Apartments and villas are homes, not investments
I am writing in regard to the recent property rush in Dubai (Sales launch for Emaar in online shift after chaos, April 16).
Why do property developers offer villas at sale prices? Generally, it's because business is slow and it is a way of generating trade.
But surely they have got it wrong in this case: if there are 188 villas for sale and more than 500 individuals wanting to buy them - including people who just want to make a fast buck by reselling - then any student of economics will tell you that it is a situation of excess demand.
How do you alleviate that? Let the market operate; the price must be higher.
Governments sometimes sell properties at a discount - an example being the sale of council houses in the UK under Margaret Thatcher. This enabled low-income households to gain a foot on the housing ladder.
There should be a stipulation that the buyer should live in the property and cannot resell it for a given period of time.
We should get back to thinking about villas and apartments as places to live, not as assets for speculators to make fast returns.
M Sayers, Dubai
Physics shows need for belts
I refer to the letter All passengers can't buckle up (April 18), in which one reader highlighted the difficulty of restraining four children in the back of a car that has only three seat belts.
Although the writer says he understands how important it is to buckle up, I wonder if he truly grasps the physics of a car crash.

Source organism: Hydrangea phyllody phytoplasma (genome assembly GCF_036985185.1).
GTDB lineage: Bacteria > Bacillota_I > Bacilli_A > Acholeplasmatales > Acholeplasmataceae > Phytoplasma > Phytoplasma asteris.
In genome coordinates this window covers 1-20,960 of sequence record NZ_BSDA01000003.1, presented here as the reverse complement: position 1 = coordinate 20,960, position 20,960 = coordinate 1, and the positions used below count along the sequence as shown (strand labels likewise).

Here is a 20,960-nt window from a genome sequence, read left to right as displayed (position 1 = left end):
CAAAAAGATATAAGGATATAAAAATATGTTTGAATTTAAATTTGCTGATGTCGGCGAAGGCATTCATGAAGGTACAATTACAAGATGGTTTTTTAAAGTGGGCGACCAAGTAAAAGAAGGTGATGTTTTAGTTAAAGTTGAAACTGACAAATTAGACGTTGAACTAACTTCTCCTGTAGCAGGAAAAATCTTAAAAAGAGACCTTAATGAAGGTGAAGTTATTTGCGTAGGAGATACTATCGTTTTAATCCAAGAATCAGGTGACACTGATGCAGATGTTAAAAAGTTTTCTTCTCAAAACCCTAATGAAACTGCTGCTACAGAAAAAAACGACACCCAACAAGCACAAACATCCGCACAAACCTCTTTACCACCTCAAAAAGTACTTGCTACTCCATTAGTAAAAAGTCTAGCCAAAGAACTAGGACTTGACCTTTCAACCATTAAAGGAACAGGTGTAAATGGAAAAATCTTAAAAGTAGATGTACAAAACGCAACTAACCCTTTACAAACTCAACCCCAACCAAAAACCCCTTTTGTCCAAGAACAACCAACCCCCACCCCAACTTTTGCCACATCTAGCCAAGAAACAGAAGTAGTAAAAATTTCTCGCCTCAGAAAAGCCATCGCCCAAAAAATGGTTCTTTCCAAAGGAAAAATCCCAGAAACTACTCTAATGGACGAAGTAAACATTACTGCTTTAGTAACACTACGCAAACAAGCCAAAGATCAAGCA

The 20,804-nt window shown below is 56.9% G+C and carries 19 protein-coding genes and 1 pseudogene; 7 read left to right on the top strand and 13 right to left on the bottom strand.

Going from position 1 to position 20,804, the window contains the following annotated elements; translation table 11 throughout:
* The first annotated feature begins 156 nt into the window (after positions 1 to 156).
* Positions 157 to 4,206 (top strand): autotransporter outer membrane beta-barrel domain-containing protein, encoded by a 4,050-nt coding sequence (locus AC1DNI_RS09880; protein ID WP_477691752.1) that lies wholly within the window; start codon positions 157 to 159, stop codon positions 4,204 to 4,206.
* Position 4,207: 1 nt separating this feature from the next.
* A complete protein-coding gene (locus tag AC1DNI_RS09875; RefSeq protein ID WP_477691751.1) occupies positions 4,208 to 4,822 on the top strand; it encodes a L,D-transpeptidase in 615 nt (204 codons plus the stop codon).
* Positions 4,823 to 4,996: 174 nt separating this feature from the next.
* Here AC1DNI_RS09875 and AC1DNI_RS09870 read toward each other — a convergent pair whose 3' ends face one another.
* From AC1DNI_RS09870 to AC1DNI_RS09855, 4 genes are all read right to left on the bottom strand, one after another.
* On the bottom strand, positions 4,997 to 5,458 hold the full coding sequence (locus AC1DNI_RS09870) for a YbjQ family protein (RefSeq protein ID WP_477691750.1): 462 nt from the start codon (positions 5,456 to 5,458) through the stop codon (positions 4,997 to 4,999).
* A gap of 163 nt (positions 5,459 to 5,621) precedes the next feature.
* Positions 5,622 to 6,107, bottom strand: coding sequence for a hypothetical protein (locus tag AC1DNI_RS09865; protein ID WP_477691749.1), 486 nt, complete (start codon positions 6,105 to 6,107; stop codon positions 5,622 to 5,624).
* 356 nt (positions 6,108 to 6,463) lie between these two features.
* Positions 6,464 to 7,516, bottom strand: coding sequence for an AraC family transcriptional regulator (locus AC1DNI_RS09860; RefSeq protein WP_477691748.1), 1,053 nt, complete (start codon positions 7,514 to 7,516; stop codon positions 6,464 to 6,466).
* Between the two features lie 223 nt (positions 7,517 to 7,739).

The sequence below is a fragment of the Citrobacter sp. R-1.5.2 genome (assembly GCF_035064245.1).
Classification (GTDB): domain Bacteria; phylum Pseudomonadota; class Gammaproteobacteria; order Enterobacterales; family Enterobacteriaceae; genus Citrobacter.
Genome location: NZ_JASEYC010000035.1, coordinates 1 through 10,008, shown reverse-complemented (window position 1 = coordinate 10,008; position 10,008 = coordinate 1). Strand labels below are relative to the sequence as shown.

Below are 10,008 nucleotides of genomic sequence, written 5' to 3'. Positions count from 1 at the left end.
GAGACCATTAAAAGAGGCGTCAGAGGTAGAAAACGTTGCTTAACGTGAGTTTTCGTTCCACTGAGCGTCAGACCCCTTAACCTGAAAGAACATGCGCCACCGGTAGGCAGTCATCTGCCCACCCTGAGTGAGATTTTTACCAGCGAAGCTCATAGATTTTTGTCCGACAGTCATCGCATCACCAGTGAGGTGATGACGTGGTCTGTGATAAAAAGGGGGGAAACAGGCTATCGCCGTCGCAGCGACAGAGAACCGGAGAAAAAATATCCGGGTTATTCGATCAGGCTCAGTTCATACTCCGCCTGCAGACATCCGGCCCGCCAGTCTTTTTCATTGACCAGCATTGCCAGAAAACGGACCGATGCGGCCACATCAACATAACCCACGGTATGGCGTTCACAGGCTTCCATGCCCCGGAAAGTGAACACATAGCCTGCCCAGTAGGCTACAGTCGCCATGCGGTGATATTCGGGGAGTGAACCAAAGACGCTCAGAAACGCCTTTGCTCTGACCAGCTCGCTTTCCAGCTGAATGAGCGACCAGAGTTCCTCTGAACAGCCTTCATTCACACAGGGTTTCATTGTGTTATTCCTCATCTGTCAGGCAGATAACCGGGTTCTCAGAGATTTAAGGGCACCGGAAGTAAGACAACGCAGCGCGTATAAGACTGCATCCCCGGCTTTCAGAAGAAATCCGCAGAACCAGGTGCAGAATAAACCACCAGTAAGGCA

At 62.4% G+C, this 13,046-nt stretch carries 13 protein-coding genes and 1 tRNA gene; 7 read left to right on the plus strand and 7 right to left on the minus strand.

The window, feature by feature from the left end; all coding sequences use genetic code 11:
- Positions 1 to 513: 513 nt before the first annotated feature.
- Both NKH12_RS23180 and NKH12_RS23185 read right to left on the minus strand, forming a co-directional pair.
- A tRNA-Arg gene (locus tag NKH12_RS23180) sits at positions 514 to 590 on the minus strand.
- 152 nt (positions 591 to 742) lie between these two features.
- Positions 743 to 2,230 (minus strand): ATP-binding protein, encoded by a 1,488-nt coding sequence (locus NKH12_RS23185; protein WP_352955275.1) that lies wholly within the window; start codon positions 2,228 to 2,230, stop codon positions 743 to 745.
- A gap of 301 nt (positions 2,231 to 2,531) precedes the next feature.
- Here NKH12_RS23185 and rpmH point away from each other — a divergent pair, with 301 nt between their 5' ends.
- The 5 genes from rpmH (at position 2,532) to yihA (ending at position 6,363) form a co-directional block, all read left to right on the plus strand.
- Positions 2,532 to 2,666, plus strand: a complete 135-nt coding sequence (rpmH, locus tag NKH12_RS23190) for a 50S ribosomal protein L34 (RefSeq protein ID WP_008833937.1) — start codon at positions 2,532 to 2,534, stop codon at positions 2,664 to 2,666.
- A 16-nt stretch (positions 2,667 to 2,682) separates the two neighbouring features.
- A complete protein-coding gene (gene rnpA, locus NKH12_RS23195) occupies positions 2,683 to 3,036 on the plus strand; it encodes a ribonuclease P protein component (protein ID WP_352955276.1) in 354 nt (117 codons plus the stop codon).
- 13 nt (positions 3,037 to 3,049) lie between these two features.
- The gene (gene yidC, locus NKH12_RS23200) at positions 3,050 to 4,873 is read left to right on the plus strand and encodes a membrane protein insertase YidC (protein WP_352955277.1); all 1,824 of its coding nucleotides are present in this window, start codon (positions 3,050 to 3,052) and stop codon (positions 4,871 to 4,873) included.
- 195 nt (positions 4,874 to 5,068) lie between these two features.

Put plainly, if a car travelling at 60 kph crashes, anyone in that car who is not wearing a seat belt will continue to travel at 60 kph. In the case of a three-year-old child, this will most likely be straight through the front windscreen.
Crash tests have shown that, even at this speed, the impact of this is the same as dropping the child from a third-floor balcony and is likely to be fatal.
I urge anyone who is still considering the usefulness of seat belts for their children to watch one of the child crash tests on YouTube. Those parents with four or more children should consider buying a people-carrier or any other type of vehicle that offers more seat belts in the back.
Name withheld by request
Online registration would end queues
I don't understand the need for "nightmare queues" for people to re-register their Sim cards (Mobile phone users' long stay on the line, April16).
In this age of advanced technology, Etisalat and du could have facilitated re-registration online.
Do they like seeing hard-working people queuing for hours just so we can continue to use our mobile numbers? Or are they hoping that most of us will give up and just buy a new Sim card after the deadline?
Name withheld by request
Education may put end to trafficking
I am writing in reference to human trafficking (New law to protect domestic workers, April 18).
It would be good to know how the current laws are being implemented and how effective they are.
There seems to be a lot of emphasis on the punishment of the victims but the perpetrators of these crimes are rarely mentioned.
The country's reliance on low-skilled labour is one reason for the continued abuse. Perhaps having more educated workers would help reduce trafficking.
M Carr, Abu Dhabi
Solutions to the plastic problem
Regarding Experts question value of biodegradable bags (April 14), there are other ways to recycle plastic bags.
It would be wise to look at competing technologies which do not change the recycling stream.
Jack Roberts, US
We should stop the culture of handing out plastic bags at all shops, even for small items.
Paper or jute fibre bags are the norm in some other countries.
Joe Burns, Dubai
Why not charge customers a deposit on the bags they take?
Charging Dh1 to Dh 5 per bag, and refunding the money to people who bring their bags back, should do the trick.
This system gives people an incentive to recycle, and I believe it has worked elsewhere in the world.
Donald Glass, US